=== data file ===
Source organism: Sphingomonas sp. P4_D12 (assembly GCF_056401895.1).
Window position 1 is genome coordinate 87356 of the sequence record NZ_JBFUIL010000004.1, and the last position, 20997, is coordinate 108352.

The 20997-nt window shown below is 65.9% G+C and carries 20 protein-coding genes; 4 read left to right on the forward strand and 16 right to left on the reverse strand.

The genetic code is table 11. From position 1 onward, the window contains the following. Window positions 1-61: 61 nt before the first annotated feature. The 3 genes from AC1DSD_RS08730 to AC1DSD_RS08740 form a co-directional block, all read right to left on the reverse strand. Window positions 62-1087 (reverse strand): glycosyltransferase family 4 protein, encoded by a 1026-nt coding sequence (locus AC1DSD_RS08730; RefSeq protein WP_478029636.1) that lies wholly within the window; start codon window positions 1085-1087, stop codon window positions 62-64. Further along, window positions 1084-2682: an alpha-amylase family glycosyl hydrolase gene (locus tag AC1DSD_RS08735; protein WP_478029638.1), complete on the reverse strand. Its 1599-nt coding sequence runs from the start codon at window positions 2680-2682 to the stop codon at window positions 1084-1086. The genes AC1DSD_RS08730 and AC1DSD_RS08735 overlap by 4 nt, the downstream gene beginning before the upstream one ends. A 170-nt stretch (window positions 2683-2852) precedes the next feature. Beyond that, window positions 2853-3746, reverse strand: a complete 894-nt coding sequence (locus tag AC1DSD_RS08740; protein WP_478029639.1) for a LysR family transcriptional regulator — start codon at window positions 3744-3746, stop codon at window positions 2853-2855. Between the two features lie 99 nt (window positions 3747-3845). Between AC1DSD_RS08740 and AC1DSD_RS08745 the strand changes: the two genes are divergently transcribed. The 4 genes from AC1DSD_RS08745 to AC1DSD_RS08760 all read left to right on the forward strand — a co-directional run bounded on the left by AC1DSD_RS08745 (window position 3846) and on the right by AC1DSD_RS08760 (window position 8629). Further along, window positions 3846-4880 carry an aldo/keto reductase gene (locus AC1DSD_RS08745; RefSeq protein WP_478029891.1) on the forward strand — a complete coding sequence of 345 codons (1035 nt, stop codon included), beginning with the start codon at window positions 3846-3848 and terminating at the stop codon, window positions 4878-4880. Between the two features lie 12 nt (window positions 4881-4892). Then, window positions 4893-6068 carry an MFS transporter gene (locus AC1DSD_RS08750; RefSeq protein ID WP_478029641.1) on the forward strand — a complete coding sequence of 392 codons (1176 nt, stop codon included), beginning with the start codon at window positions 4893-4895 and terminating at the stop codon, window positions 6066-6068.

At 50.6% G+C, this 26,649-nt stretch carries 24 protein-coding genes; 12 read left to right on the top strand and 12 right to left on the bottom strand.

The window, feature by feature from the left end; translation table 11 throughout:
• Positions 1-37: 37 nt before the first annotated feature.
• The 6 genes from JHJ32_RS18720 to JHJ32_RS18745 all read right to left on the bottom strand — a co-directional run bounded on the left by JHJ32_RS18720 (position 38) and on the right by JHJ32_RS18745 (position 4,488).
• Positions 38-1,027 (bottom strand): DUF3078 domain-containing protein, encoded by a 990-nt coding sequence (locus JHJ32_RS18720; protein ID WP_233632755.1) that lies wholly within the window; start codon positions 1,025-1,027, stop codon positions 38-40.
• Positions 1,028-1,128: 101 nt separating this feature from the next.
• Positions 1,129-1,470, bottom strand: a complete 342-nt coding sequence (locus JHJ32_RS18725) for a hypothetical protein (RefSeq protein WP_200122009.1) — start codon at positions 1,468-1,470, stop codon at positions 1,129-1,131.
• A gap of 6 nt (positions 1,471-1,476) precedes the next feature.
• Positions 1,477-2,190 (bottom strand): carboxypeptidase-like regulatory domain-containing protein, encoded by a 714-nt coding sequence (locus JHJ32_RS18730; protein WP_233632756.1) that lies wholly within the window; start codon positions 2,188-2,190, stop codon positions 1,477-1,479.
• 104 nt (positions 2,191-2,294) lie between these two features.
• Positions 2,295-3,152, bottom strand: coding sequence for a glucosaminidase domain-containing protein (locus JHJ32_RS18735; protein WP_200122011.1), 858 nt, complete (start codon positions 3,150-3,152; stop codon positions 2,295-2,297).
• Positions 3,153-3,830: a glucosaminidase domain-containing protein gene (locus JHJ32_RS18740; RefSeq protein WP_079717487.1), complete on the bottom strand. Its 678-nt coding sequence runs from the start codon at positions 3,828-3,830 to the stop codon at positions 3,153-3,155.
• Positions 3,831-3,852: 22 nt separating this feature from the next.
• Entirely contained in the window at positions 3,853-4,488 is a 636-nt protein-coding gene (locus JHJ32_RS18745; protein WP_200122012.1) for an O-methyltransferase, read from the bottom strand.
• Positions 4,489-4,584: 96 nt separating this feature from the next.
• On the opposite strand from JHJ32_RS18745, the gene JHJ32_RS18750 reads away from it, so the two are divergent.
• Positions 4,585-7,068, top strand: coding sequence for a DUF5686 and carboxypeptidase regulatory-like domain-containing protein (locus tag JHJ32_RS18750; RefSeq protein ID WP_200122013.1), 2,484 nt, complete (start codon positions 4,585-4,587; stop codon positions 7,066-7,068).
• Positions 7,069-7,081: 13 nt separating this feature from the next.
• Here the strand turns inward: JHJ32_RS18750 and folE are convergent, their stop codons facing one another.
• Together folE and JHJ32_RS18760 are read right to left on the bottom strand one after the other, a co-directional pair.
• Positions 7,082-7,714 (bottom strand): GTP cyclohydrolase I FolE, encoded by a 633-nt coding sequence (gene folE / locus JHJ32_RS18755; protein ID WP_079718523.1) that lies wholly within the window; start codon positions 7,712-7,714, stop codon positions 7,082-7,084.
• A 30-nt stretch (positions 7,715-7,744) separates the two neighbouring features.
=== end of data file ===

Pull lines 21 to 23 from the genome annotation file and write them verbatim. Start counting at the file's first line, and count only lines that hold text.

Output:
• Positions 4,585-7,068, top strand: coding sequence for a DUF5686 and carboxypeptidase regulatory-like domain-containing protein (locus tag JHJ32_RS18750; RefSeq protein ID WP_200122013.1), 2,484 nt, complete (start codon positions 4,585-4,587; stop codon positions 7,066-7,068).
• Positions 7,069-7,081: 13 nt separating this feature from the next.
• Here the strand turns inward: JHJ32_RS18750 and folE are convergent, their stop codons facing one another.